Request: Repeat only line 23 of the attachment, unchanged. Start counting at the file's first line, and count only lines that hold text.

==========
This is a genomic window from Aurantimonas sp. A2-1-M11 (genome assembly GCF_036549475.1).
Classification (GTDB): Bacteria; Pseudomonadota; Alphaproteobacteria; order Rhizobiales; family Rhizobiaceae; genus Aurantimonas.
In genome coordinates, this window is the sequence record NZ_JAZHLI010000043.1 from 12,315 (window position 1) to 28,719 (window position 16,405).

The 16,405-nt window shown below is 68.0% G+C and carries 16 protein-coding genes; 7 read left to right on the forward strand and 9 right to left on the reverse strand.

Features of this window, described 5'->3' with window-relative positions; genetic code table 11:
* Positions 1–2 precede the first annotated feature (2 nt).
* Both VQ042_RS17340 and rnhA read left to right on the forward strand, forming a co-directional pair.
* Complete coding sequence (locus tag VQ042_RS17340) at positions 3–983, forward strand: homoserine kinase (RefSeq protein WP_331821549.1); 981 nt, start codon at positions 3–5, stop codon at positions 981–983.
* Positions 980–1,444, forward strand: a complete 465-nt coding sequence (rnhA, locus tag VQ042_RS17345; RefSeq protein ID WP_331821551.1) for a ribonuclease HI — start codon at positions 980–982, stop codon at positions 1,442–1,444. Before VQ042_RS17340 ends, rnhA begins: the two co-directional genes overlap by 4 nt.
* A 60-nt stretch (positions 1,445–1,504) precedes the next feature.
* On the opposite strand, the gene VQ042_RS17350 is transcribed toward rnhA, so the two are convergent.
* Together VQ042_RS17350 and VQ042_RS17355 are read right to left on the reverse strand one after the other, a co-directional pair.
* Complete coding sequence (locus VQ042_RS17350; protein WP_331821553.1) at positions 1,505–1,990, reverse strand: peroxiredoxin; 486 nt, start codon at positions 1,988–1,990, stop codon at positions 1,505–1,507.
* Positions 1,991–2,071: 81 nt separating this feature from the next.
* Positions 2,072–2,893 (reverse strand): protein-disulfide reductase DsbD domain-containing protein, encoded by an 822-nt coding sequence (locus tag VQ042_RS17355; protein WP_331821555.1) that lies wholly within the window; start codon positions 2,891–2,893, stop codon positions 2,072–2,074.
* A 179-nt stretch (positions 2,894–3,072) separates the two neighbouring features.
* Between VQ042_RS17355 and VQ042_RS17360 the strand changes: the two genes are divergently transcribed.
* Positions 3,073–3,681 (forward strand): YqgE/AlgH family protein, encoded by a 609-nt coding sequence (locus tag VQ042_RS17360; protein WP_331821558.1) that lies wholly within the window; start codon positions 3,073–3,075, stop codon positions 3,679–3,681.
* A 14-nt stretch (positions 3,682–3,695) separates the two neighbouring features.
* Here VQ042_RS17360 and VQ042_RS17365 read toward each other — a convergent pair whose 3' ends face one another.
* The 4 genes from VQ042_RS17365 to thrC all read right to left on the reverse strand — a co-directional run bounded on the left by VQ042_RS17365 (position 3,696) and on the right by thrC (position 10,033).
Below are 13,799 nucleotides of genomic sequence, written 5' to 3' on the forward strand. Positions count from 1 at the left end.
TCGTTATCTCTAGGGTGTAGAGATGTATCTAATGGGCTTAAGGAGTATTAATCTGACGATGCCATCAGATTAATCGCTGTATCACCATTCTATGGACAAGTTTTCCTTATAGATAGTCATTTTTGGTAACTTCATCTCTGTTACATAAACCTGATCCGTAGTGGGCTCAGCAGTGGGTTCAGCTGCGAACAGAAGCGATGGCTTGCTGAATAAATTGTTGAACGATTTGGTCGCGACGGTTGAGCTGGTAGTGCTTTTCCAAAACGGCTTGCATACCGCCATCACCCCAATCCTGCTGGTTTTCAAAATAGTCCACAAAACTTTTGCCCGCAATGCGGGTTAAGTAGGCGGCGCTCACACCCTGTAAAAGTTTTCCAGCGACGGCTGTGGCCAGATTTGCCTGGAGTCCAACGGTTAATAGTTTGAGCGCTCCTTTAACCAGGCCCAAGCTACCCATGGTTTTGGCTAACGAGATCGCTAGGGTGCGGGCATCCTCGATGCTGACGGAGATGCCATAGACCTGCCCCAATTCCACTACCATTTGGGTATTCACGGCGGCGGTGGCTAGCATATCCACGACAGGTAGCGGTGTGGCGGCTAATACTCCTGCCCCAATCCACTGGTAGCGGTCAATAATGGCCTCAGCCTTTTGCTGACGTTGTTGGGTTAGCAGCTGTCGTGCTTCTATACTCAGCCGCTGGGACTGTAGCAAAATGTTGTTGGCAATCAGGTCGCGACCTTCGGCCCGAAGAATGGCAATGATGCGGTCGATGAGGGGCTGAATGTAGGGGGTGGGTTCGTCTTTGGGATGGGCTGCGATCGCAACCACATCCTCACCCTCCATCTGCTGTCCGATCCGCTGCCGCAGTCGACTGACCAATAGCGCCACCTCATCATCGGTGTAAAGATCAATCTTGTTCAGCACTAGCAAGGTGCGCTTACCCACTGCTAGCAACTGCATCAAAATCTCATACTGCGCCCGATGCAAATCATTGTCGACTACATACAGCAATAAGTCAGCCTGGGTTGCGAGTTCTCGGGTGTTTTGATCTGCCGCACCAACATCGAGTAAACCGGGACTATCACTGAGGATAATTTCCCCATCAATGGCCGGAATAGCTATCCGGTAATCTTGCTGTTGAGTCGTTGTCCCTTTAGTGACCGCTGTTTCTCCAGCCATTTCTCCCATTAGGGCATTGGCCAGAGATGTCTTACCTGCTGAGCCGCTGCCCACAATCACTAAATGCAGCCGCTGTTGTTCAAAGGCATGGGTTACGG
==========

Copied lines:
TCGTTATCTCTAGGGTGTAGAGATGTATCTAATGGGCTTAAGGAGTATTAATCTGACGATGCCATCAGATTAATCGCTGTATCACCATTCTATGGACAAGTTTTCCTTATAGATAGTCATTTTTGGTAACTTCATCTCTGTTACATAAACCTGATCCGTAGTGGGCTCAGCAGTGGGTTCAGCTGCGAACAGAAGCGATGGCTTGCTGAATAAATTGTTGAACGATTTGGTCGCGACGGTTGAGCTGGTAGTGCTTTTCCAAAACGGCTTGCATACCGCCATCACCCCAATCCTGCTGGTTTTCAAAATAGTCCACAAAACTTTTGCCCGCAATGCGGGTTAAGTAGGCGGCGCTCACACCCTGTAAAAGTTTTCCAGCGACGGCTGTGGCCAGATTTGCCTGGAGTCCAACGGTTAATAGTTTGAGCGCTCCTTTAACCAGGCCCAAGCTACCCATGGTTTTGGCTAACGAGATCGCTAGGGTGCGGGCATCCTCGATGCTGACGGAGATGCCATAGACCTGCCCCAATTCCACTACCATTTGGGTATTCACGGCGGCGGTGGCTAGCATATCCACGACAGGTAGCGGTGTGGCGGCTAATACTCCTGCCCCAATCCACTGGTAGCGGTCAATAATGGCCTCAGCCTTTTGCTGACGTTGTTGGGTTAGCAGCTGTCGTGCTTCTATACTCAGCCGCTGGGACTGTAGCAAAATGTTGTTGGCAATCAGGTCGCGACCTTCGGCCCGAAGAATGGCAATGATGCGGTCGATGAGGGGCTGAATGTAGGGGGTGGGTTCGTCTTTGGGATGGGCTGCGATCGCAACCACATCCTCACCCTCCATCTGCTGTCCGATCCGCTGCCGCAGTCGACTGACCAATAGCGCCACCTCATCATCGGTGTAAAGATCAATCTTGTTCAGCACTAGCAAGGTGCGCTTACCCACTGCTAGCAACTGCATCAAAATCTCATACTGCGCCCGATGCAAATCATTGTCGACTACATACAGCAATAAGTCAGCCTGGGTTGCGAGTTCTCGGGTGTTTTGATCTGCCGCACCAACATCGAGTAAACCGGGACTATCACTGAGGATAATTTCCCCATCAATGGCCGGAATAGCTATCCGGTAATCTTGCTGTTGAGTCGTTGTCCCTTTAGTGACCGCTGTTTCTCCAGCCATTTCTCCCATTAGGGCATTGGCCAGAGATGTCTTACCTGCTGAGCCGCTGCCCACAATCACTAAATGCAGCCGCTGTTGTTCAAAGGCATGGGTTACGG